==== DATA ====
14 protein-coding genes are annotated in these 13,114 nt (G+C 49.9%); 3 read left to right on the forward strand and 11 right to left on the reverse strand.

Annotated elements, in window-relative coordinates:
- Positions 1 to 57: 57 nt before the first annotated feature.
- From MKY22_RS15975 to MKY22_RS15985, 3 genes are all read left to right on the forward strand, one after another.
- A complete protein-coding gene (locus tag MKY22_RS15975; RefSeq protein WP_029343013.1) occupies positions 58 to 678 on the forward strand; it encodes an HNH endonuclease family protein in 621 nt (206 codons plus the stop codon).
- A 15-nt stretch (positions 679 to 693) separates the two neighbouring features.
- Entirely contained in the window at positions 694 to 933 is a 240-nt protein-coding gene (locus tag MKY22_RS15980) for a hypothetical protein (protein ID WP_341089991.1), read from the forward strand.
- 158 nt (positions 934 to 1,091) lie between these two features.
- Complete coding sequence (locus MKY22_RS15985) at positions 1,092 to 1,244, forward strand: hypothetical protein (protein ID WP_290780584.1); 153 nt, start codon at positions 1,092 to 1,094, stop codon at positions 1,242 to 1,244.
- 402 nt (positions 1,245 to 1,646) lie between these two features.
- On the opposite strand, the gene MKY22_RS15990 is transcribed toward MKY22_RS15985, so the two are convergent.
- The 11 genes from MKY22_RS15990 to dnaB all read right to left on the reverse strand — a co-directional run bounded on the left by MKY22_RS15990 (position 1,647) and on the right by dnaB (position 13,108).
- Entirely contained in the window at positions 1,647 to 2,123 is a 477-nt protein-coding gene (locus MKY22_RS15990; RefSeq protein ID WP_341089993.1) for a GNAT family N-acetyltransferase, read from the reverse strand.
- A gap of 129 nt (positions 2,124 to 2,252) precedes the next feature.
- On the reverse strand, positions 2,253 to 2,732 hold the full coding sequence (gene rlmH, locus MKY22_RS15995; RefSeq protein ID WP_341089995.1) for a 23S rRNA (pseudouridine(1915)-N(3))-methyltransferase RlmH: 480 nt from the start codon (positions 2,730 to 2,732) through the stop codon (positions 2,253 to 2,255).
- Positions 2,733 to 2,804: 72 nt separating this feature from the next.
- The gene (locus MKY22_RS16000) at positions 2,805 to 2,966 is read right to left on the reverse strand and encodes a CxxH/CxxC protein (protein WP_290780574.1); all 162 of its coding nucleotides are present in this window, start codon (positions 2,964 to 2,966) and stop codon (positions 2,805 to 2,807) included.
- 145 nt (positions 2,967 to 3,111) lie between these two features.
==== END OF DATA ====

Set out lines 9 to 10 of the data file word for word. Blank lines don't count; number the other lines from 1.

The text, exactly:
- Complete coding sequence (locus MKY22_RS15985) at positions 1,092 to 1,244, forward strand: hypothetical protein (protein ID WP_290780584.1); 153 nt, start codon at positions 1,092 to 1,094, stop codon at positions 1,242 to 1,244.
- 402 nt (positions 1,245 to 1,646) lie between these two features.